While attending the Cloud Leadership Forum in Santa Clara this week, I had lunch today with a Cisco engineer who has worked for the company for 11 years. He was strikingly optimistic about the company, telling me that it feels like the old Cisco from about eight years ago is coming back. "Crises is good," he told me and then recounted a whole list of positive changes as a result of Cisco's recent reorganizations. He says he feels the company is becoming less scattered on experimental markets for growth, and more focused on its core routing/switching, network engineering roots (although he remained candidly critical about some aspects of the company).
I'll summarize the points he made.
Chambers isn't perfect but is making some good leadership choices. Whereas Chambers was previously surrounded by yes men/women and lots of high-level managers with Titanic-sized egos, many of them have left. The CEO has now implemented a "no submarine" policy. His senior leadership is free to discuss any decision before it is made, but once it's made, all of them have to be on board. No more agreeing to decisions in meetings and later badmouthing, or undermining the plan. Interesting! About a year ago, I wrote about ShoreTel CEO John Combs, who famously practices the very same policy. It's a good idea for Combs and for Chambers -- and every other manager.
Managers are no longer quibbling about "if" more resources should be reallocated from some areas or departments to core networking products and services, though they may still be arguing over how much they will lose. This is hopeful. They all understand that at its roots, Cisco is a network gear company.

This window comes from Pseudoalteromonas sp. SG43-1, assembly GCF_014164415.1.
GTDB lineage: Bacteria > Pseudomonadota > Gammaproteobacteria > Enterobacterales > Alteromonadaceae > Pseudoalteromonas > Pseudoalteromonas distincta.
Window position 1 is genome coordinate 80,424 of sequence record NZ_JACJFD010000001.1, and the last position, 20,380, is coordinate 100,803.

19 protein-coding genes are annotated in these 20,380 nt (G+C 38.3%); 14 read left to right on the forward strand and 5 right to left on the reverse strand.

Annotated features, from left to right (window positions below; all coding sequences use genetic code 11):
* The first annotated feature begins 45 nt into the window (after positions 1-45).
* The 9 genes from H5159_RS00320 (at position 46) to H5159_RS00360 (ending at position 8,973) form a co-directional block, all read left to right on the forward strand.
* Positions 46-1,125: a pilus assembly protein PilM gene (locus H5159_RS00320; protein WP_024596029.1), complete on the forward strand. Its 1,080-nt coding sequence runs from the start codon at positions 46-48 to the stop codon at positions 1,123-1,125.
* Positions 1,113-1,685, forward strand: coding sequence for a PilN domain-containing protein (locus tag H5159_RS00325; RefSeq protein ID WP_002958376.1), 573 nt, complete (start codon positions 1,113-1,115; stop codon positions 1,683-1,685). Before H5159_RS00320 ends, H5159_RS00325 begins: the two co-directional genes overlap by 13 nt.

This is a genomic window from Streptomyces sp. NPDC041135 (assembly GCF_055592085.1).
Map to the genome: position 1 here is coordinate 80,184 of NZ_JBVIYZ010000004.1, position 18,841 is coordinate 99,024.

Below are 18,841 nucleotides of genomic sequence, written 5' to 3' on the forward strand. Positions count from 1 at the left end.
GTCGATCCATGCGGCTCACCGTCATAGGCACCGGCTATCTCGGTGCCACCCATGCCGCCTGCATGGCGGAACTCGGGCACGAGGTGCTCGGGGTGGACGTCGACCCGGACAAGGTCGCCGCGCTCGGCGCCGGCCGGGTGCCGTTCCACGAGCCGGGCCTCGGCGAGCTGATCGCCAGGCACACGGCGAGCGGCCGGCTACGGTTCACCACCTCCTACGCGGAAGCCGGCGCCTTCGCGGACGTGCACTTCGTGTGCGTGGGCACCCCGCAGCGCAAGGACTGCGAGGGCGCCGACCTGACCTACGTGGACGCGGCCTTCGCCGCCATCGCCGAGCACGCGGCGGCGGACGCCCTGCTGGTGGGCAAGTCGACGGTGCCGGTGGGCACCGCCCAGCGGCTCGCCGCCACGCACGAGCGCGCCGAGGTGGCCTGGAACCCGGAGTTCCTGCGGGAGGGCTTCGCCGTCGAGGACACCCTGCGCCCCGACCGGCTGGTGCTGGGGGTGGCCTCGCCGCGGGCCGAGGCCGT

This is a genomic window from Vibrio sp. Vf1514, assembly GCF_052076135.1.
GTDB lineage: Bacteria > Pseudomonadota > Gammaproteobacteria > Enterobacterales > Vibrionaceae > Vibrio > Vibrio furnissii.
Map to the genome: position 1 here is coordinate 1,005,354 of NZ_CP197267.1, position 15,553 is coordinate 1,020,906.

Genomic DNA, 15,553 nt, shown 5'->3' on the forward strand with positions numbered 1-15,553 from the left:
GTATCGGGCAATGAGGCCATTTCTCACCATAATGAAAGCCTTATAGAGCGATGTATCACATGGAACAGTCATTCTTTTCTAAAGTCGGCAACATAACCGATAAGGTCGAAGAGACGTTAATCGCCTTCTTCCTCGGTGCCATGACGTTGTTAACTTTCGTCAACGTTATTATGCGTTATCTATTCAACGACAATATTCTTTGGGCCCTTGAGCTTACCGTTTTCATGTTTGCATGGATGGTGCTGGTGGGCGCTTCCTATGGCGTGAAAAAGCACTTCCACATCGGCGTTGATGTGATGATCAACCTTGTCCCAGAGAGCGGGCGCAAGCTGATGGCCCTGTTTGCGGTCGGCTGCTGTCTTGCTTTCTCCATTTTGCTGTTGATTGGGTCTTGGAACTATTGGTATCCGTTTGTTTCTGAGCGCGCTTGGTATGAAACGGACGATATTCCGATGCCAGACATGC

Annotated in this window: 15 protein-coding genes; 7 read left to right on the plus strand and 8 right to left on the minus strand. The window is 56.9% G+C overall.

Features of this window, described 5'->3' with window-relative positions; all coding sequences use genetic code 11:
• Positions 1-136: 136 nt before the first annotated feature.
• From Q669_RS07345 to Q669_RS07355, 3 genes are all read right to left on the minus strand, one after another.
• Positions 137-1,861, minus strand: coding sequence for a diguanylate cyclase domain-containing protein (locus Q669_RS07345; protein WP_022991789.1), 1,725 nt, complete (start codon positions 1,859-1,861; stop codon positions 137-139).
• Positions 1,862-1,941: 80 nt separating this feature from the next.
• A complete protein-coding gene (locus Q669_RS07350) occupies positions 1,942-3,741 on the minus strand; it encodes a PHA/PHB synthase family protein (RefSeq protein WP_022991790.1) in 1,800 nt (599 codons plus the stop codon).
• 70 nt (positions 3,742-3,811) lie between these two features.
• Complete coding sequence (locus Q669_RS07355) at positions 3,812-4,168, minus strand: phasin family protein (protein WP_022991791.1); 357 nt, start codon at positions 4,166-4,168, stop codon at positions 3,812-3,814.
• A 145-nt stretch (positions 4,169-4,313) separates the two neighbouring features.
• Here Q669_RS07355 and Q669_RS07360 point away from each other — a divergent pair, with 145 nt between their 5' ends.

Groups are being better aligned. The people that should have always worked together are now being shifted so that they do. Better late than never, but it's having a positive effect on the workforce.
It's good that Cisco is making these much-needed changes, but this engineer felt (and I agree) that Cisco suffered from overreaction. The stock has been bottom feeding (undervalued?) for years. But the poor results that caused Cisco to shout fire weren't all that bad. The company posted 3Q profits of $1.8 billion and was sitting on about $40 billion in cash in March (encouraging it to pay out its first-ever cash dividend of 6 cents a share).
On the other hand, it's not all roses either. No one understood why Chambers closed Flip, but when I mentioned that 500-plus people lost their jobs, this gentleman was not concerned. "They have the skills that Apple wants," he noted. Score one for Apple and hopefully for the employees. We both agreed that it seemed as if Chambers was trying to prove a point that he was capable of making hard decisions.
Now that the company seems to be righting itself, this engineer would like to see the following changes be made:
Internal IT systems are in sad shape. Cisco employees used to have access to IT systems that were the envy of Silicon Valley. But a couple of years ago, the bean counters got a hold of it. They drove costs from it by making it cheap and not investing in the latest, greatest. While I think it's not bad for Cisco to have gone through a process that more closely resembles the typical enterprise, this employee notes that the company has brilliant engineers designing world-class network systems on aging PCs and infrastructure. Private clouds? Not yet.
This gentleman felt that Cisco took its eye off the ball with Juniper, giving up more market share to its rival than it should have. I'm sure Juniper doesn't feel the same.
I left the conversation feeling better about the direction of Cisco, the bellwether of the network industry. I hope that Cisco's customers and channel partners start feeling the love, too, but it all begins with the employees.